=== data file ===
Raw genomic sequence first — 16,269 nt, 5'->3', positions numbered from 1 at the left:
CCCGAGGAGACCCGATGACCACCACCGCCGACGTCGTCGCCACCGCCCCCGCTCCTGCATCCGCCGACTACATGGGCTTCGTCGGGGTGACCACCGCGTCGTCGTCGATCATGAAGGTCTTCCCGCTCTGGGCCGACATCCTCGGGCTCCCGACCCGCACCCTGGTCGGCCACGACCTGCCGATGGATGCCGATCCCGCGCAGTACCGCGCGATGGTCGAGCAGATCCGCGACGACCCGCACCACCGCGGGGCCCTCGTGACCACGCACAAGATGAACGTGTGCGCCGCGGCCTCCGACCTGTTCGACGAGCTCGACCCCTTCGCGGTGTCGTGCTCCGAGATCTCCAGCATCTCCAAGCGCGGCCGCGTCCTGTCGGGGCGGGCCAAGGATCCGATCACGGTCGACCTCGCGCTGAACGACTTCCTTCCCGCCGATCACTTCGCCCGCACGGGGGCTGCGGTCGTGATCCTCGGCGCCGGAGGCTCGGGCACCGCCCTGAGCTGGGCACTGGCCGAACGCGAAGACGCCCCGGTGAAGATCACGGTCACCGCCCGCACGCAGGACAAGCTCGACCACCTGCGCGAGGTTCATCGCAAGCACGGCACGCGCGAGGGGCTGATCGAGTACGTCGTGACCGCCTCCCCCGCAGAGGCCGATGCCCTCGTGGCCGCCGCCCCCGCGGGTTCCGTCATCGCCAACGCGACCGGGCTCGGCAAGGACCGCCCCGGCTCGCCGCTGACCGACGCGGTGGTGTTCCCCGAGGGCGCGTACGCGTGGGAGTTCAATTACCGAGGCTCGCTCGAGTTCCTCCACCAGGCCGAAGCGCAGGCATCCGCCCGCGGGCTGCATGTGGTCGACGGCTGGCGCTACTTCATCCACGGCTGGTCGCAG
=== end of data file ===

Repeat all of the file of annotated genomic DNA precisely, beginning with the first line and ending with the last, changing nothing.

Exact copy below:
Raw genomic sequence first — 16,269 nt, 5'->3', positions numbered from 1 at the left:
CCCGAGGAGACCCGATGACCACCACCGCCGACGTCGTCGCCACCGCCCCCGCTCCTGCATCCGCCGACTACATGGGCTTCGTCGGGGTGACCACCGCGTCGTCGTCGATCATGAAGGTCTTCCCGCTCTGGGCCGACATCCTCGGGCTCCCGACCCGCACCCTGGTCGGCCACGACCTGCCGATGGATGCCGATCCCGCGCAGTACCGCGCGATGGTCGAGCAGATCCGCGACGACCCGCACCACCGCGGGGCCCTCGTGACCACGCACAAGATGAACGTGTGCGCCGCGGCCTCCGACCTGTTCGACGAGCTCGACCCCTTCGCGGTGTCGTGCTCCGAGATCTCCAGCATCTCCAAGCGCGGCCGCGTCCTGTCGGGGCGGGCCAAGGATCCGATCACGGTCGACCTCGCGCTGAACGACTTCCTTCCCGCCGATCACTTCGCCCGCACGGGGGCTGCGGTCGTGATCCTCGGCGCCGGAGGCTCGGGCACCGCCCTGAGCTGGGCACTGGCCGAACGCGAAGACGCCCCGGTGAAGATCACGGTCACCGCCCGCACGCAGGACAAGCTCGACCACCTGCGCGAGGTTCATCGCAAGCACGGCACGCGCGAGGGGCTGATCGAGTACGTCGTGACCGCCTCCCCCGCAGAGGCCGATGCCCTCGTGGCCGCCGCCCCCGCGGGTTCCGTCATCGCCAACGCGACCGGGCTCGGCAAGGACCGCCCCGGCTCGCCGCTGACCGACGCGGTGGTGTTCCCCGAGGGCGCGTACGCGTGGGAGTTCAATTACCGAGGCTCGCTCGAGTTCCTCCACCAGGCCGAAGCGCAGGCATCCGCCCGCGGGCTGCATGTGGTCGACGGCTGGCGCTACTTCATCCACGGCTGGTCGCAG